Lupus and nursing school/work

  1. My doctor's office just called and I had a positive ANA test, increased SED rate, protein in the urine, and decreased platelets, which all point to Lupus. I've suspected this diagnosis for a long time d/t tremendous joint pain, hair loss, random unexplained fevers, and some other things. So now I don't know if I'm happy to have an answer or scared because of what it it. I have an appointment with a rheumatologist for further testing and treatment options. But I guess I'm wondering how this might affect me as a nurse? I was previously diagnosed with fibromyalgia (which may not be the case now). I am currently working 12 hour shifts on Friday, Saturday, Sunday as a CNA and by Sunday night I can barely walk and Monday morning I am miserable sore and it takes me several hours to be able to walk upright. I have clinicals on Monday and Tuesday evenings and class Wednesday and Thursday evenings, so I don't have any days off. It will be almost a month before I see the rheumie, but I'm wondering if I should talk to my boss about cutting down to 2 days a week for the sake of my long-term health. Should I wait and see what the rheumie says so I have something more official to take to my boss or should I go ahead and talk to him? Do you think most managers would understand that without having something in writing from a dr? My manager is pretty understanding and helpful, but I feel bad because the 1st of November we're expanding our floor by 6 beds but we aren't staffed for it yet. I want to work on this floor when I graduate, so I don't want to do something that would keep him from hiring me as a nurse. How do you take care of yourself while still pursuing your dreams????? Do you think lupus would affect my nursing career?
    My head is still racing from hearing the lab results, so I'm sorry if this doesn't make sense!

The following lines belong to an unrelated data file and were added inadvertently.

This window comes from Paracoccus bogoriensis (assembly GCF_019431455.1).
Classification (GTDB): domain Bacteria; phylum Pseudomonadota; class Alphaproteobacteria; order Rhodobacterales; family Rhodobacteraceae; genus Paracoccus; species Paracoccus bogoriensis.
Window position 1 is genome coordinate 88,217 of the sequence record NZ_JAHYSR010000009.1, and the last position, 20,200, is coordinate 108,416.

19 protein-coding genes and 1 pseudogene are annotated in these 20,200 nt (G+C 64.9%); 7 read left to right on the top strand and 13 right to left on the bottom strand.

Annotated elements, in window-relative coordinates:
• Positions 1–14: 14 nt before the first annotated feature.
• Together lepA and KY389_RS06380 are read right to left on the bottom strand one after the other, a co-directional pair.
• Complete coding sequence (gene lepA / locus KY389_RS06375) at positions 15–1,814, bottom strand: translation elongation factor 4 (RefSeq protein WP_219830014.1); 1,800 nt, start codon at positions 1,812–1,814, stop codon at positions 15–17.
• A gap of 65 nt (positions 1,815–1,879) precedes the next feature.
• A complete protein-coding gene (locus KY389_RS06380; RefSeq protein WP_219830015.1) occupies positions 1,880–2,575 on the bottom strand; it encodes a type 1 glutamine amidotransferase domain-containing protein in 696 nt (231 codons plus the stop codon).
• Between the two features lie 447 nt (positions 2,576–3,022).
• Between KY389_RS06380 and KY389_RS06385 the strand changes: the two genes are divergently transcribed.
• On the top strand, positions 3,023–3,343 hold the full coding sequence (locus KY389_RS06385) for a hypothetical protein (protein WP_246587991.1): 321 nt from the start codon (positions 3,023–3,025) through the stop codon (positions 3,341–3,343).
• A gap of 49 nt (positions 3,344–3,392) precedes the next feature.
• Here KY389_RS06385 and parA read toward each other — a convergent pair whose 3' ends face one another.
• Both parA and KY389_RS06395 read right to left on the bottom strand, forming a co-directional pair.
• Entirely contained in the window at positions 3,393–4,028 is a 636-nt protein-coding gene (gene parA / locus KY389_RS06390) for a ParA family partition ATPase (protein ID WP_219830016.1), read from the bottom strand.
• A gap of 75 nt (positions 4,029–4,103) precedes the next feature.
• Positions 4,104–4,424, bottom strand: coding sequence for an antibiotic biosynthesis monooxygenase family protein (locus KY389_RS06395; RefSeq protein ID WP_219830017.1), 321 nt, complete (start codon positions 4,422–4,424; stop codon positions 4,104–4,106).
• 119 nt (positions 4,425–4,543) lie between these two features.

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  2. 3 Comments

  3. by   jov
    [quote=LanaBanana] I am currently working 12 hour shifts on Friday, Saturday, Sunday as a CNA and by Sunday night I can barely walk and Monday morning I am miserable sore and it takes me several hours to be able to walk upright. ... Do you think lupus would affect my nursing career?
    quote]
    Will lupus affect your nursing career? Of course. It has already affected your CNA career. If you are now to the point where you can barely walk and it takes hours to walk upright, I don't see what you think will change to make it better, not worse.
    If you cut down your hours because of your health, will it affect your chances to work on the floor as a nurse? Yes. It's obvious your body can't handle the stress you are putting on it. Adding more hours and running your body into the ground is the last thing you should do with any disease, much less an autoimmune disease. Plus it isn't fair to your manager to expect him to hire someone who can't do the job. It doesn't matter what your blood tests show or your rheumie says. Your symptoms are incompatible with the job demands.
    There are plenty of us who have dreams derailed. Not only jobs but marriages, children, lives and deaths. After acceptance, comes resolution. Joseph Campbell said, "We must be willing to get rid of the life we've planned, so as to have the life that is waiting for us."
    There's a special place in the world for you somewhere but it obviously isn't working as a floor nurse.
  4. by   kukukajoo
    Lana Hang in there! Think positive, you now have a name to the disorder that has been wreacking havoc on your system and can begin treatments to help decrease symptoms!

    As far as school, talk to your doctor about it. If the program is not too rigorous I am sure you can make it! I am suffering with a yet unnamed disorder (most like chronic Valley Fever) that has derailed me a bit but I got back on track and am there to stay if I have any say about it!

    One of the best things about Nursing is there is SO MANY types of jobs you can do! You can work as an office Nurse, School Nurse and even do insurance assessments as you feel able!! I am sure there are many many others out there that are not as strenuous as other types of nursing.

    Just find your niche and what you love and you will make it happen!

    Prayers to you and wishes for the best!
  5. by   rehab nurse
    lana ,

    i have lupus, have had it for almost 6 years (been dx'd anyways). i feel i've had it for more.
    i was dx after school, and have had a lot of issues with working. it's possible if you are treated good, but you have to find what your body can handle. there are jobs out there you will be able to do, but i can tell you, you don't want to push your body too far. it will revenge with an attitude...lol!
    feel free to pm me if you want more info. i don't mind sharing my story.
    also, i did work with another nurse who had lupus, she actually had more organ involvement that I do.
    good luck to you.

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